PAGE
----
Quantity begets quality

Yesterday, I tapped out a blog post using the WordPress app on my Windows Phone, quoting wisdom from Jerry Seinfeld. It was a bit self-referential, and my twitter friend Adam called me out with some good-natured ribbing – he claimed that I was cheating, that I wrote a tiny blog post merely to keep my streak alive of blogging every day. He was absolutely right … but I didn’t break the chain.

Why start a writing streak? Why start any streak? More importantly, why keep with it? Why deal with the considerable annoyance of doing something on those days when it’s enormously inconvenient – or when you just don’t feel like doing it? Surely Seinfeld’s “don’t break the chain” concept doesn’t work … I mean, what’s to be gained simply by doing something every day?

If getting good at something is important to you, then you need to do it a LOT. Especially when you’re a beginner, you need to fight through doing something poorly in order to get good. And you have to do it over and over.

I’ve mentioned it before, but I love this story about Quantity vs. Quality from the book Life is a Verb:

A college ceramics teacher decided to do an experiment with his two fall pottery classes. He told one class they would be graded solely on the quantity of work they produced that quarter and their grade depended on the number of pots they threw — so the more the better! The second class was told their grade would be determined by the quality of their work and they only needed to produce one “perfect” pot.

The better quality pieces came from the class that was graded on quantity. As they were making all those pots, they were getting better and better at pot-making. Instruction, knowledge, effort – they’re all useful for getting better at something, but NOTHING replaces doing it over and over … quantity leads to quality.

Writing is important to me, and I want to get good at it. There are all kinds of ways I can learn more about it, but nothing can teach me as much as doing it over and over. By deciding that I’m going to blog every day, it forces me to ask myself how important writing really is. I was very busy yesterday – we had a birthday party for Gus (9!), and afterward, I took him to a YMCA campout. Those things are obviously more important to me than some stupid blogging streak, but I could have planned ahead. The streak nagged at me, and I’m happy it did. I’m also happy to live in a world with mobile apps that let you do just about anything.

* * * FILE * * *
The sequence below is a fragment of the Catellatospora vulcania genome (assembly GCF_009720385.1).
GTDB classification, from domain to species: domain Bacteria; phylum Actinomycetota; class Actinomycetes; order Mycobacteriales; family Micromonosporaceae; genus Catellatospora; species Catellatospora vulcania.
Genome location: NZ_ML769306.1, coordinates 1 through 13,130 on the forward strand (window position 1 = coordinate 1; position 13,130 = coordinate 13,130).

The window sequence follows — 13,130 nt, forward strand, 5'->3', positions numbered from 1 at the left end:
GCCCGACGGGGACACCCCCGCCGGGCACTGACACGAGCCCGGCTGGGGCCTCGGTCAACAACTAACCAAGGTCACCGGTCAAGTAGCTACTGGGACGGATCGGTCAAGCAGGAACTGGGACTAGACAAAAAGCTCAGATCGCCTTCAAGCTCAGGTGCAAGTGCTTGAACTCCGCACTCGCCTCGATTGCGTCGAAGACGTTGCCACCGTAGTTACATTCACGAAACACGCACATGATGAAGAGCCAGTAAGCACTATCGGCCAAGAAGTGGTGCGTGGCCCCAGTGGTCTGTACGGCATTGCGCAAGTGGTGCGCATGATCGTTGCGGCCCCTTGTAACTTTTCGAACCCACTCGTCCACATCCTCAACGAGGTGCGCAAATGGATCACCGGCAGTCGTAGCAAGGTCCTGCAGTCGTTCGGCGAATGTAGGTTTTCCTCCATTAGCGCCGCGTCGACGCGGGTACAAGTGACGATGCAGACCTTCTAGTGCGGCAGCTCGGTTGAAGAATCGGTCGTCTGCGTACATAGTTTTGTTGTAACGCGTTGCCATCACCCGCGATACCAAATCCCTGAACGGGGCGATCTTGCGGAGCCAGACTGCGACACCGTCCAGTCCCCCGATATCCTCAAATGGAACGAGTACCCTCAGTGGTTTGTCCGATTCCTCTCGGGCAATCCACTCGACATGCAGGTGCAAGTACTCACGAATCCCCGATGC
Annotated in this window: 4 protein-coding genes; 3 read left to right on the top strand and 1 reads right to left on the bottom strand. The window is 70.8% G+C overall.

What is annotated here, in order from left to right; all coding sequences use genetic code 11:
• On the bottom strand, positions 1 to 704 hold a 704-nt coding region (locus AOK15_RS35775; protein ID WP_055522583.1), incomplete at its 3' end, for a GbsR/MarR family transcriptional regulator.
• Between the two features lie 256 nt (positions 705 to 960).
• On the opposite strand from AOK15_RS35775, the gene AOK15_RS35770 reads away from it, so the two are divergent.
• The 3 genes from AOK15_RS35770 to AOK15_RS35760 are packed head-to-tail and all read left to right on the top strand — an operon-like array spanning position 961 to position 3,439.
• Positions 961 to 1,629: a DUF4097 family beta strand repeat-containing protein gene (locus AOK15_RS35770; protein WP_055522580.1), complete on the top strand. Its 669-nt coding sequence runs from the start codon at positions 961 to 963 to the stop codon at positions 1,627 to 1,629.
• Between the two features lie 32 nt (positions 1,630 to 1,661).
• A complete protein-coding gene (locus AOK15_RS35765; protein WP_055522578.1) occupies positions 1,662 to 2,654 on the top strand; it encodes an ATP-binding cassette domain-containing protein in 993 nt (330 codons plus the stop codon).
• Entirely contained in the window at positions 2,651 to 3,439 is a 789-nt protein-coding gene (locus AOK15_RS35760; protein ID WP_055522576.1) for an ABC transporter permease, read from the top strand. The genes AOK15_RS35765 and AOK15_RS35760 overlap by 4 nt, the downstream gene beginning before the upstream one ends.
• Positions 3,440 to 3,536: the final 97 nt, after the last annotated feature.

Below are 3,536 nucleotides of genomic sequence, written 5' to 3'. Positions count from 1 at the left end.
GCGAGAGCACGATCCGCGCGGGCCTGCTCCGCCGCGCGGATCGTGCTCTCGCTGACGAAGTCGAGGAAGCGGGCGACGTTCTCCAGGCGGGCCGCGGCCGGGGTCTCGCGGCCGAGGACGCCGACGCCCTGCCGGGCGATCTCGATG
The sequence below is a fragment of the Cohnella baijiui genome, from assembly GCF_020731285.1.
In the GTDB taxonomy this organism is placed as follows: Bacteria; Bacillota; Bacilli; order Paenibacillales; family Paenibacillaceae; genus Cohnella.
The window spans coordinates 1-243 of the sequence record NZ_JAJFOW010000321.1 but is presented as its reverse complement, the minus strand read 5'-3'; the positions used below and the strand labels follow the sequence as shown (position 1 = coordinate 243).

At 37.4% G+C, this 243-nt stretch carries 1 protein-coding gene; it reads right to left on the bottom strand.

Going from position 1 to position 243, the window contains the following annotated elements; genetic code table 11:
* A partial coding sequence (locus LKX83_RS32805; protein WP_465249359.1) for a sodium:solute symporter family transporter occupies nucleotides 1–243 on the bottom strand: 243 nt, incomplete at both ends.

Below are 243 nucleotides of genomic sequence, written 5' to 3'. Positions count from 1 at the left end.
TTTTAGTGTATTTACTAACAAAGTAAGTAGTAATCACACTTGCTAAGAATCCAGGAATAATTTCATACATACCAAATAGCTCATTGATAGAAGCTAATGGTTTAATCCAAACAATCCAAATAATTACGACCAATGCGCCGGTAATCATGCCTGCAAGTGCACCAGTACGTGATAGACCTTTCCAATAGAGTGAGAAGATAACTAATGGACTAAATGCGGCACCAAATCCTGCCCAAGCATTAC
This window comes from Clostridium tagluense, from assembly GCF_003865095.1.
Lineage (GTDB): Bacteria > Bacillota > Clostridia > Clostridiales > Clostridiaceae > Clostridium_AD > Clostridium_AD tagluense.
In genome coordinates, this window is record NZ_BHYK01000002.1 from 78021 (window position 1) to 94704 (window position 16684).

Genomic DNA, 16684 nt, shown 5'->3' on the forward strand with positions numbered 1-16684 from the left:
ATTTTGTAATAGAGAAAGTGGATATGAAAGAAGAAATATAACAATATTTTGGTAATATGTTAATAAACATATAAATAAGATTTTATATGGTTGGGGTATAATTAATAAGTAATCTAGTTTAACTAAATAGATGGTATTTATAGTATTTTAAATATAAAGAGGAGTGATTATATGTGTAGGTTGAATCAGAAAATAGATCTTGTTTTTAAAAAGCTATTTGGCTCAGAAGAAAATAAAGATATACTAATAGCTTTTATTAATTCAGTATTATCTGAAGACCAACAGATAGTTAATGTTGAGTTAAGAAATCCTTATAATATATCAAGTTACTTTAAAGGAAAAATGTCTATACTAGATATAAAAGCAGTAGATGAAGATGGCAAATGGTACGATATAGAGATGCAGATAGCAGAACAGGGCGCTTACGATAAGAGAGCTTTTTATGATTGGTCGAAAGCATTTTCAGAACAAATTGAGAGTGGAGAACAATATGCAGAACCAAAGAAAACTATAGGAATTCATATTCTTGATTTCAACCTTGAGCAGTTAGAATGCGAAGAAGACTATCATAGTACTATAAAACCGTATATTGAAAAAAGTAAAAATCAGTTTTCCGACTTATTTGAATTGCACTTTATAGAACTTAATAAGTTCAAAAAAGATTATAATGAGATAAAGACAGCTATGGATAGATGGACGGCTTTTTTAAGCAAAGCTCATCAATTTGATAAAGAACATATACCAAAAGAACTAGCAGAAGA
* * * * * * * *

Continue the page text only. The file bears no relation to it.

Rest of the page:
I have so many things happening in my life – I know that when I do break the chain, I’ll likely blow off writing again for days, maybe weeks. Before long it becomes one of those things that I’ll get back to it “someday,” but someday never seems to come.

For me, a streak is just a fun way to remind me that I need to do something over and over.

What are you learning that’s important to you and what are you doing to get better at it? What are you doing to make sure you do it a lot? If you’re going to get to it “someday,” how can you make that someday come now? If doing something every day isn’t your thing, consider using one of these Zig Ziglar workbooks that Seth Godin republished.

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  1. Pingback: Five Blogs – 6 February 2012 « 5blogs

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